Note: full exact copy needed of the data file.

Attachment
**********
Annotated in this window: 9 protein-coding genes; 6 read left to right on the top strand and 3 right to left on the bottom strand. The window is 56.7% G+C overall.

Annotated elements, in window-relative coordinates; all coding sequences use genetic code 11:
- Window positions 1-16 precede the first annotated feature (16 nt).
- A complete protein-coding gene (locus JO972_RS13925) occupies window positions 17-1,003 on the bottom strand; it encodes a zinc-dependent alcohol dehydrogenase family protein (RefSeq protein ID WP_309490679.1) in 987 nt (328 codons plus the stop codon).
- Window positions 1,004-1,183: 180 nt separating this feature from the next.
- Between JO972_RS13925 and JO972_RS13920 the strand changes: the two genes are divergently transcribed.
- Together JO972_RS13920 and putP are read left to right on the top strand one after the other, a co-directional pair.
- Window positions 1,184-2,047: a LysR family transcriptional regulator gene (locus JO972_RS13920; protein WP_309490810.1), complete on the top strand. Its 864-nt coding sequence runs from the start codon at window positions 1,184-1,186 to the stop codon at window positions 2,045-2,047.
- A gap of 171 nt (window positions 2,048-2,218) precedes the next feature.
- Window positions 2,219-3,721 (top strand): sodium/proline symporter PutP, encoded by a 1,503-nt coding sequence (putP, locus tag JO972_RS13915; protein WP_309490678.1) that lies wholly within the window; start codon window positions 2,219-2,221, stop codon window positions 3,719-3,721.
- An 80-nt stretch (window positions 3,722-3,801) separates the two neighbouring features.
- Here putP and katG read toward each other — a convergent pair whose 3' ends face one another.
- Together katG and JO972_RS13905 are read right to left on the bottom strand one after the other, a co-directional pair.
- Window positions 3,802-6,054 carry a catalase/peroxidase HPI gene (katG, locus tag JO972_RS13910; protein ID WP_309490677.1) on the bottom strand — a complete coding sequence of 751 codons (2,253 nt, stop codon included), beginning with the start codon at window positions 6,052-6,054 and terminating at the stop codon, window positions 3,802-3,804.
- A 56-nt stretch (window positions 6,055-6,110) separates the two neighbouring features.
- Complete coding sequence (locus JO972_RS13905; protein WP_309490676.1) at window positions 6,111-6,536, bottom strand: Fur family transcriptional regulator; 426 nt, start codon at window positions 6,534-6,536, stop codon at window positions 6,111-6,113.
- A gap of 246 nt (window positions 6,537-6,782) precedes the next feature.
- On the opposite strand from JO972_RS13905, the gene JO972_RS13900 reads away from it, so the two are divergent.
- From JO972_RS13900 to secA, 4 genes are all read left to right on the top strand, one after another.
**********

Annotated in this window: 9 protein-coding genes; 6 read left to right on the top strand and 3 right to left on the bottom strand. The window is 56.7% G+C overall.

Annotated elements, in window-relative coordinates; all coding sequences use genetic code 11:
- Window positions 1-16 precede the first annotated feature (16 nt).
- A complete protein-coding gene (locus JO972_RS13925) occupies window positions 17-1,003 on the bottom strand; it encodes a zinc-dependent alcohol dehydrogenase family protein (RefSeq protein ID WP_309490679.1) in 987 nt (328 codons plus the stop codon).
- Window positions 1,004-1,183: 180 nt separating this feature from the next.
- Between JO972_RS13925 and JO972_RS13920 the strand changes: the two genes are divergently transcribed.
- Together JO972_RS13920 and putP are read left to right on the top strand one after the other, a co-directional pair.
- Window positions 1,184-2,047: a LysR family transcriptional regulator gene (locus JO972_RS13920; protein WP_309490810.1), complete on the top strand. Its 864-nt coding sequence runs from the start codon at window positions 1,184-1,186 to the stop codon at window positions 2,045-2,047.
- A gap of 171 nt (window positions 2,048-2,218) precedes the next feature.
- Window positions 2,219-3,721 (top strand): sodium/proline symporter PutP, encoded by a 1,503-nt coding sequence (putP, locus tag JO972_RS13915; protein WP_309490678.1) that lies wholly within the window; start codon window positions 2,219-2,221, stop codon window positions 3,719-3,721.
- An 80-nt stretch (window positions 3,722-3,801) separates the two neighbouring features.
- Here putP and katG read toward each other — a convergent pair whose 3' ends face one another.
- Together katG and JO972_RS13905 are read right to left on the bottom strand one after the other, a co-directional pair.
- Window positions 3,802-6,054 carry a catalase/peroxidase HPI gene (katG, locus tag JO972_RS13910; protein ID WP_309490677.1) on the bottom strand — a complete coding sequence of 751 codons (2,253 nt, stop codon included), beginning with the start codon at window positions 6,052-6,054 and terminating at the stop codon, window positions 3,802-3,804.
- A 56-nt stretch (window positions 6,055-6,110) separates the two neighbouring features.
- Complete coding sequence (locus JO972_RS13905; protein WP_309490676.1) at window positions 6,111-6,536, bottom strand: Fur family transcriptional regulator; 426 nt, start codon at window positions 6,534-6,536, stop codon at window positions 6,111-6,113.
- A gap of 246 nt (window positions 6,537-6,782) precedes the next feature.
- On the opposite strand from JO972_RS13905, the gene JO972_RS13900 reads away from it, so the two are divergent.
- From JO972_RS13900 to secA, 4 genes are all read left to right on the top strand, one after another.